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Stewardship Matters 2018 (January - March)

Philippians 2:5 – Let the same mind be in you that was in Christ Jesus.
How do we best use our lives – that is, be good stewards of our lives? Paul tells us to  embrace and develop the same mindset that Christ had. Which of Jesus' attitudes of heart and mind do you need to cultivate to live more fully?

John 12:21 – They came to Philip … and said to him, “Sir, we wish to see Jesus.”

The visitors give voice to the faithful prayer of all steward-disciples. We wish to see Jesus. We wish to see Jesus in the many ways Jesus appears in the world around us. Most dearly, we want to see him in the eyes and lives of our brothers and sisters.

John 3:16 - Jesus said, “For God so loved the world that he gave his only Son, so that everyone who believes in him may not perish but may have eternal life.”

Have you heard some Christians say how much they hate this world? But here we learn that God loves the world. So much so that God gave us Jesus. Wise stewards and disciples pray that God would help them reach out to the world in love.

Exodus 20:3 You shall have no other gods before  me.

What do you love more than God? If most of us are honest, we might answer, “Possibly my family, or my own life.” Or maybe “my money” or “my country.” This first commandment seems simple but gets complex as we ponder it. Stewards and disciples know that the more they desire to put God above all else, the smoother their lives are.

Exodus 20:8-11 –
Remember the sabbath day, and keep it holy. Six days you shall labor and do all your work. But the seventh day is a sabbath to the Lord your God; you shall not do any work—you, your son or your daughter, your male or female slave, your livestock, or the alien resident in your towns. For in six days the Lord made heaven and earth, the sea, and all that is in them, but rested the seventh day; therefore the Lord blessed the sabbathday and consecrated it.                                  

Take one day off per week – God's orders! Gos spends FOUR verses to tell us to keep the sabbath day holy. It's that important! Holy stewardship of our lives means we take time to refrain from work. So chill out! It's literally a sin not to!

Psalm 25:4-5 -
Make me to know your ways, O Lord; teach me your paths. Lead me in your truth, and teach me, for you are the God of my salvation; for you I wait all day long.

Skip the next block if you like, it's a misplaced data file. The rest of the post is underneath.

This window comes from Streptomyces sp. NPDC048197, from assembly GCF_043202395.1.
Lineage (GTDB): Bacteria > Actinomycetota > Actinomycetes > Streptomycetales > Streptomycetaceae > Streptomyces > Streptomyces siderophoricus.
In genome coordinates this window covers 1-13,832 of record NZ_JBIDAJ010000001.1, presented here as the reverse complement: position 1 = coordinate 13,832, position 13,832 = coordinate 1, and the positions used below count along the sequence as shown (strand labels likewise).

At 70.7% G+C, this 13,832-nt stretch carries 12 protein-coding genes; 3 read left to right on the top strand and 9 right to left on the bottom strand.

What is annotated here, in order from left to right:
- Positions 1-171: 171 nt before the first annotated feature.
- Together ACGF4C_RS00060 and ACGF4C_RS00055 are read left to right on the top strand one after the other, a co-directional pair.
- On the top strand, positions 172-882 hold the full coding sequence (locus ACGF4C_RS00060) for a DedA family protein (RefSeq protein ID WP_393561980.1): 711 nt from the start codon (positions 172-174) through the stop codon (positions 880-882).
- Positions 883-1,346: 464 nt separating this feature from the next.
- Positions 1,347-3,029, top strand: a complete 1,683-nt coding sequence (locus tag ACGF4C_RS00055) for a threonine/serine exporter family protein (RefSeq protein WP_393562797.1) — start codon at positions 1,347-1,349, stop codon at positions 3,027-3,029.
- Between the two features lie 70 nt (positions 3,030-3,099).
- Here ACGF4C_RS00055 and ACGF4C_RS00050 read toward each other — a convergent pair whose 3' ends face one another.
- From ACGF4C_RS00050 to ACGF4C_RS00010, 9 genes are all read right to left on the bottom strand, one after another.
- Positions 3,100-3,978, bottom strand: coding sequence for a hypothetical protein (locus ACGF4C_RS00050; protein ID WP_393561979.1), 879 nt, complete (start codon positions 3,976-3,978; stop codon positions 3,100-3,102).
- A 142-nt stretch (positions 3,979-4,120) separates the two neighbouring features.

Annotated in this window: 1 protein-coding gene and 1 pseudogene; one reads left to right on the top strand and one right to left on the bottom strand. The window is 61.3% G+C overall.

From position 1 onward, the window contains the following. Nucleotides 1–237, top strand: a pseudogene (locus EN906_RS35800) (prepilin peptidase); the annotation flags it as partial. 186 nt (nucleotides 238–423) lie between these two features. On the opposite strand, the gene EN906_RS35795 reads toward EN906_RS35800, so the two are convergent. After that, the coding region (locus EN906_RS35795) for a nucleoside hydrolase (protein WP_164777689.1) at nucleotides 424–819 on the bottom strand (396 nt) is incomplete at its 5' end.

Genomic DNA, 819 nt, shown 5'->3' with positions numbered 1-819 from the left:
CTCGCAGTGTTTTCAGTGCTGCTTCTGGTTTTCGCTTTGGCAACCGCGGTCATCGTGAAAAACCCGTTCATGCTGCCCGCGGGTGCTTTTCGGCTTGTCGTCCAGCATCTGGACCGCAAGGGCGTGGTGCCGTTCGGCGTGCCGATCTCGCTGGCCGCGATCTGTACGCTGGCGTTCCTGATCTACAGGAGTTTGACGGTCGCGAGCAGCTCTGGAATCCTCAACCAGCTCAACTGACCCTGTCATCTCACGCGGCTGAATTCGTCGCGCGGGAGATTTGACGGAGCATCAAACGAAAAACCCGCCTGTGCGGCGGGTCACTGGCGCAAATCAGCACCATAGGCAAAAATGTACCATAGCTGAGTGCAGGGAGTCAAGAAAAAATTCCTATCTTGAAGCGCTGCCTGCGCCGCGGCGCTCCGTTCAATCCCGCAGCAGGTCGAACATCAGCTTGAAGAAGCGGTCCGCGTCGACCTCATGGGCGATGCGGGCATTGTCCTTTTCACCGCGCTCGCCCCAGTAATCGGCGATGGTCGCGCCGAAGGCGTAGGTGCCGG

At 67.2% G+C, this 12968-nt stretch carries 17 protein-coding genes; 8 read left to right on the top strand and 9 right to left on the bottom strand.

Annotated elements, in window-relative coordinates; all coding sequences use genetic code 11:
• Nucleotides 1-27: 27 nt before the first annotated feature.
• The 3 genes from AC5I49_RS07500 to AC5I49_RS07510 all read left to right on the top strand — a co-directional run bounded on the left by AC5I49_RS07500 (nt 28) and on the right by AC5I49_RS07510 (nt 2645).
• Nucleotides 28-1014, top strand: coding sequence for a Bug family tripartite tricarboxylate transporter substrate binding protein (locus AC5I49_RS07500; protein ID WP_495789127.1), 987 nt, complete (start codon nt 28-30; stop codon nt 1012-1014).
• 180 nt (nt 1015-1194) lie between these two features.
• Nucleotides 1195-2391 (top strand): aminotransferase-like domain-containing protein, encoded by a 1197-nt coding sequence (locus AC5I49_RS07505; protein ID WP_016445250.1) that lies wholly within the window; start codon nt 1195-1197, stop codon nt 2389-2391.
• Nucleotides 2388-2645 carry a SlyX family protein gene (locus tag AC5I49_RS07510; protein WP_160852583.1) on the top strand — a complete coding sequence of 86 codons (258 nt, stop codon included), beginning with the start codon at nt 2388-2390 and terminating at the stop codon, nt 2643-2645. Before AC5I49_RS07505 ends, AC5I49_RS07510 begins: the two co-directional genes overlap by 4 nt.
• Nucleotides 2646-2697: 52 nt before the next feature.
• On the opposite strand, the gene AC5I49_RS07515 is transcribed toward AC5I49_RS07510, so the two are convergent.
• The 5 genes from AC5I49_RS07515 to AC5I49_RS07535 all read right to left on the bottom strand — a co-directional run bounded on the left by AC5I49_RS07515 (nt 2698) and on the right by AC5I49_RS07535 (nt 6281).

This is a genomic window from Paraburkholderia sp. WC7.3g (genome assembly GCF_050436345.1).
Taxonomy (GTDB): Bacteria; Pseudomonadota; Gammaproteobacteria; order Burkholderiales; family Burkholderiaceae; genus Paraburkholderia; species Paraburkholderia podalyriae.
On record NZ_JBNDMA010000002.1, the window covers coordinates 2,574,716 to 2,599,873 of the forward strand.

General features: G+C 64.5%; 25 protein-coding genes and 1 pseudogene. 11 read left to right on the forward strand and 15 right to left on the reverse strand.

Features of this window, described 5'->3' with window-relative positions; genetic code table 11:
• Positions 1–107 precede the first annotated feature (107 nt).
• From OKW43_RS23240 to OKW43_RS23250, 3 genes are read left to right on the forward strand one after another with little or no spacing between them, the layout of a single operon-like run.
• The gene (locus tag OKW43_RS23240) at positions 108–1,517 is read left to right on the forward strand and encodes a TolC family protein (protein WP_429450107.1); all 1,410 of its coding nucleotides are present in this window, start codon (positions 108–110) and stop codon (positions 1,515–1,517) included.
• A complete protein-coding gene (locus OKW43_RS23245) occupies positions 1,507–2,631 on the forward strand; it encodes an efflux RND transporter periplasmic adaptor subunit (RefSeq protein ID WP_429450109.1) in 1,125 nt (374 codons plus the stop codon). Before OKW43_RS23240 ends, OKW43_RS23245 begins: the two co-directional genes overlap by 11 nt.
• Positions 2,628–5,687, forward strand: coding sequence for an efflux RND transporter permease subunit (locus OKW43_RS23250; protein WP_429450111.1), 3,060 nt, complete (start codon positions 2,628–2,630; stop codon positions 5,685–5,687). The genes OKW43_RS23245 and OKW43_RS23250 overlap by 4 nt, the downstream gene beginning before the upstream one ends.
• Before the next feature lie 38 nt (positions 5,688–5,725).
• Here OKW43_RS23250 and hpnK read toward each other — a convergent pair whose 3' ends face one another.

As steward-disciples of God, how do we keep our lives focused and on track? Only with God's help. Daily we pray for the Almighty to teach us,guide us, lead us, correct us. How do you "wait" for God?

2 Corinthians 4:6 For it is the God who said, "Let light shine out of darkness, who has shone in our hearts to give the light of the knowledge of the glory of God in the face of Jesus Christ."
When do you feel dim, more in darkness than in light? Everyone does once in awhileHere we are reminded that God's eternal light aaaalways shines in our hearts. As stewards of the  mysteries of God, in prayer and faith we draw close to the light.

We are dust. Yes, but we are God’s dust. Our body consists of trillions of atoms, each one a speck of “dust” created by of God, billions of years ago. God put us together from the very stuff of the universe.
Therefore, we are quite literally “earthy” beings, made of the same material as air, water, soil and stone. Part of creation, not separate from it, we work to preserve and sustain the health of God’s creation for all people and future generations.
Therefore, we have reverence for our bodies, expressed through healthy living – eating right, exercising, and avoiding illegal drugs and other poisons.

We are breath. We are “dust,” certainly, but not only dust. Genesis 2:7 describes us as “dust” into which God has “breathed the Holy breath of life.” Our life is the breath of God in our dust.
Therefore, every breath we take is holy. Every breath is a prayer that whispers God’s praise and reminds us of God’s life force in us.
Therefore, we look to God to align our lives and ourselves with God’s holy reality that arcs towards God’s purposes of peace, love, joy, justice and truth.

Our time is brief. Between the time that the “dust” of our lives comes together to form us and when it returns to the earth, we have a finite number of minutes on earth.
Therefore, every hour, every second is sacred. There is not a single moment one to waste. We spend our time wisely, carefully, prayerfully.
Therefore, we do not cling to our possessions, knowing that we don’t really “own” anything, but only hold onto it for a little while.
Therefore, we nourish our lives with world treasures of real and lasting value – friendships, trust, love, joy, service, generosity and harmony.